The 32-year-old Belgian, who is riding his seventh Corsa Rosa, shared some of his experiences and advice for the younger wolves.

Having started twelve Grand Tours so far, Pieter is one of the most experienced guys of The Wolfpack and is always ready to give important tips to his younger teammates, who are just discovering what it means to take on a three-week race.

“My most important advice is that if you have the opportunity to sleep one extra hour every day, you need to take it, as it can really make the difference at the end of the Giro. You have to try to sleep as much as possible during a Grand Tour. Also, after a hard stage it could be that you feel less hungry, but it’s important that you refuel the body. We have two top cooks with us, so it’s perfect, we are always covered. Sometimes the weather conditions can also be tough, so it’s key to keep your body warm during the race. All these things can make a difference in the long run.”

Seven years ago, Pieter raced the Giro d’Italia for the first time in his career, and ever since, he has been in love with it: “Everything colours pink. The crowds, in normal times, are truly amazing, they give you such a warm welcome. The nature is super beautiful and Italy is such a nice country. I’m always happy to ride here.”

Looking back at his best memory, Pieter recalls the 2017 edition: “When Bob Jungels took the white jersey, Fernando Gaviria won the ciclamino one and we finished as the best team. I was pumping up the public on the podium gathered in the square, everybody was clapping and followed my rhythm. That is one of my best memories here. As for my worst memory… that was in 2015. I crashed in stage 2 and broke my collarbone. It was so sad and hard to leave the Giro after only two days.”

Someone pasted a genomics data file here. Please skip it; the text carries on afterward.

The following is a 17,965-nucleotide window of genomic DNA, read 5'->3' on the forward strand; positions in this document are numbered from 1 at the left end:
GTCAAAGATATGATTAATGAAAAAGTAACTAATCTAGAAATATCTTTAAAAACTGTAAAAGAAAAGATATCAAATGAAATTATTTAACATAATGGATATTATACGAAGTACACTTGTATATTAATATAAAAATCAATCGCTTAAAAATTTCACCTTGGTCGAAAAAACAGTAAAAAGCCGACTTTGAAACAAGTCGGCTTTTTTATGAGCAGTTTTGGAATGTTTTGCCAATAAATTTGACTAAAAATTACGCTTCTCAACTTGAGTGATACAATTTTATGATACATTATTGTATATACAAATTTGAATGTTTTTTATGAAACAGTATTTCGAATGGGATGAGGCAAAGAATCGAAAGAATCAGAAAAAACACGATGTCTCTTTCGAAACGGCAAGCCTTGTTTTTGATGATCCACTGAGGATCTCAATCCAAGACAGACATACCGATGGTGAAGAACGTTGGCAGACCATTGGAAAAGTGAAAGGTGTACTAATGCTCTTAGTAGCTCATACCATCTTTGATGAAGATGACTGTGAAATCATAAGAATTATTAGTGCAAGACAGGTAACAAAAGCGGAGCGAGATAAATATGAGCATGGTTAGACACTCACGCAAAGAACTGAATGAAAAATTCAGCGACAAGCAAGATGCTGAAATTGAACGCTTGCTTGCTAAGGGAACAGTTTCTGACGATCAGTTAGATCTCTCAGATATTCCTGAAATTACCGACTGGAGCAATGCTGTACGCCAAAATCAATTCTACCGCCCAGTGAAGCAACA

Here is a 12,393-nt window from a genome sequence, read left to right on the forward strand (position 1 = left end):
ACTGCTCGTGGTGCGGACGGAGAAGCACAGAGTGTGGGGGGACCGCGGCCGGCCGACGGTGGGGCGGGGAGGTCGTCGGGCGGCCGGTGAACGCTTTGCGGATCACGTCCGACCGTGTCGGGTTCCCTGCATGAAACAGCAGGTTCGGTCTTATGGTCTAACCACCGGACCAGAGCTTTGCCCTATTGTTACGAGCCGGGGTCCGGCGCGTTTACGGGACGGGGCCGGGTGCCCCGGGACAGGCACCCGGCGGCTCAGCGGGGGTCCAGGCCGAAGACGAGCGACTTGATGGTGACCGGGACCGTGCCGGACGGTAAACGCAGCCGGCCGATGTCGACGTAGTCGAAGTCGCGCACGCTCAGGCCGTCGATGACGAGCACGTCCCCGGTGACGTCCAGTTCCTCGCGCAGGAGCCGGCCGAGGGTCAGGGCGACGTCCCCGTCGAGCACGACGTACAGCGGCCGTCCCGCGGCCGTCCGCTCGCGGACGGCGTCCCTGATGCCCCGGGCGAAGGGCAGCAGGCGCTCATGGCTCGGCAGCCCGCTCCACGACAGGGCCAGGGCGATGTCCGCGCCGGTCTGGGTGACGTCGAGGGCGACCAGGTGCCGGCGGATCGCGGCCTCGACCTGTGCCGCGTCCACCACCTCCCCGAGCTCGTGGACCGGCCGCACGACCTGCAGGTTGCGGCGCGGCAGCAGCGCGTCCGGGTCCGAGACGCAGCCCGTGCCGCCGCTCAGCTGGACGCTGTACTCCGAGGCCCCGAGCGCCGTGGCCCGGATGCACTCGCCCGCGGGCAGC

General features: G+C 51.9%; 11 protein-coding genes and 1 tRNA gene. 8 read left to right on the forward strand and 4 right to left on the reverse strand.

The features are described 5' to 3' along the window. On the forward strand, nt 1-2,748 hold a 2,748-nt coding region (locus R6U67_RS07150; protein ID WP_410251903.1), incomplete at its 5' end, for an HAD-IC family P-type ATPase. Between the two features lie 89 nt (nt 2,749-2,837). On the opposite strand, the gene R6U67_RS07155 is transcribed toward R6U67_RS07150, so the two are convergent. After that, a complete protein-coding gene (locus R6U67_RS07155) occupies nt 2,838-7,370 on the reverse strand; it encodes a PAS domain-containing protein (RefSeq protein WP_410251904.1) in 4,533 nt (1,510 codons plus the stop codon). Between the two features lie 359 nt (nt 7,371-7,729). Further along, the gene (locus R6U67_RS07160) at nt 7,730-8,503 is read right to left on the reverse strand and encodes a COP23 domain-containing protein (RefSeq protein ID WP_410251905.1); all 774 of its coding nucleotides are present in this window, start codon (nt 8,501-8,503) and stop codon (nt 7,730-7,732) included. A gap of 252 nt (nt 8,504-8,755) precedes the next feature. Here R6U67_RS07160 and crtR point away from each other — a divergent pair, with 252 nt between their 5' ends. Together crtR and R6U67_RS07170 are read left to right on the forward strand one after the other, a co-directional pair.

Two editions in the space of eight months

 “We did the Giro d’Italia last October, and now we are back here, which is of course kind of unusual. But I don’t mind, because it’s such a beautiful country to race in. We are also fortunate to receive excellent advice all the time from our sports directors, we also have a nutritionist and a mental coach here with us, so we are well taken care of. It feels great to know we are getting the best professional guidance, which makes me still learn new things in a Grand Tour after all this time.”

“It’s the first time we came here without a sprinter, but I’m super happy to help the team as we fight for a good overall result. It’s Remco’s first Grand Tour and his first race after nine months, so we don’t know yet what will happen. But with him you never know. I’m really curious, like the rest of the world. In the past we already defended some good GC results, like for example in 2014, when Uran finished second. It was also stressful, but now the expectations are pretty high, and I feel like everybody is watching us more closely.”

Life at home

“When I’m at home I always try to go and pick my son up at school with the bike. Then we go to the playground, where there’s some space also for the kids to ride their bike. He’s mostly really tired then when we go back home, so that’s a good thing, because he really has a lot of energy.”

“At this moment my son wants to be football player and later he wants to ride the motorbike. The first thing he can do, but the second thing I’m not really a fan of. He loves riding the bike, but he’s only three and a half years old now. I will never push him to do something, so we will see. Of course, it would be nice if he were to become a pro rider, as it’s a beautiful sport. I can also guide him in that, but it would have to be his own choice.”


Photo credit: ©Wout Beel

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